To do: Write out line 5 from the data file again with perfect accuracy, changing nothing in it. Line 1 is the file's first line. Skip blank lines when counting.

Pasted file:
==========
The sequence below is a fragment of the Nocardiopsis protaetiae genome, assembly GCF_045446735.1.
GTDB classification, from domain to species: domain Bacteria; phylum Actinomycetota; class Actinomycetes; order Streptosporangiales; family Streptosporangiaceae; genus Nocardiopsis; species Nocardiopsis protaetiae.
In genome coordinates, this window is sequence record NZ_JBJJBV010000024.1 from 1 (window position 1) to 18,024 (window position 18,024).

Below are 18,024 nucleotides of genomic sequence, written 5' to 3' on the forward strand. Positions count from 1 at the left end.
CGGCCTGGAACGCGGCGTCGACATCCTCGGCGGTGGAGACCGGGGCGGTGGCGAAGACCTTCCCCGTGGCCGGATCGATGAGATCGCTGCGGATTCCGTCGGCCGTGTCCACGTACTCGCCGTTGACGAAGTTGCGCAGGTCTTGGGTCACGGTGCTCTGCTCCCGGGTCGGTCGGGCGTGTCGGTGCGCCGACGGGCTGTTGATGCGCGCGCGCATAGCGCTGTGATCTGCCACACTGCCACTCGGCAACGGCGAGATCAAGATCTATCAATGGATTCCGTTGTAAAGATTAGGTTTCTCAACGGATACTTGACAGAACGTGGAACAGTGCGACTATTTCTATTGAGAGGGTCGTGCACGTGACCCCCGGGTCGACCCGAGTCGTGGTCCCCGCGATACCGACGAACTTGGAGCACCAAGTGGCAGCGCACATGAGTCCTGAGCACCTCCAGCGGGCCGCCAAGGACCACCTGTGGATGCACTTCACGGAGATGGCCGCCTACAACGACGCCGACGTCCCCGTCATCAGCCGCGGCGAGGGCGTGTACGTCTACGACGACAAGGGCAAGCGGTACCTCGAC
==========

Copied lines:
CGGCCTGGAACGCGGCGTCGACATCCTCGGCGGTGGAGACCGGGGCGGTGGCGAAGACCTTCCCCGTGGCCGGATCGATGAGATCGCTGCGGATTCCGTCGGCCGTGTCCACGTACTCGCCGTTGACGAAGTTGCGCAGGTCTTGGGTCACGGTGCTCTGCTCCCGGGTCGGTCGGGCGTGTCGGTGCGCCGACGGGCTGTTGATGCGCGCGCGCATAGCGCTGTGATCTGCCACACTGCCACTCGGCAACGGCGAGATCAAGATCTATCAATGGATTCCGTTGTAAAGATTAGGTTTCTCAACGGATACTTGACAGAACGTGGAACAGTGCGACTATTTCTATTGAGAGGGTCGTGCACGTGACCCCCGGGTCGACCCGAGTCGTGGTCCCCGCGATACCGACGAACTTGGAGCACCAAGTGGCAGCGCACATGAGTCCTGAGCACCTCCAGCGGGCCGCCAAGGACCACCTGTGGATGCACTTCACGGAGATGGCCGCCTACAACGACGCCGACGTCCCCGTCATCAGCCGCGGCGAGGGCGTGTACGTCTACGACGACAAGGGCAAGCGGTACCTCGAC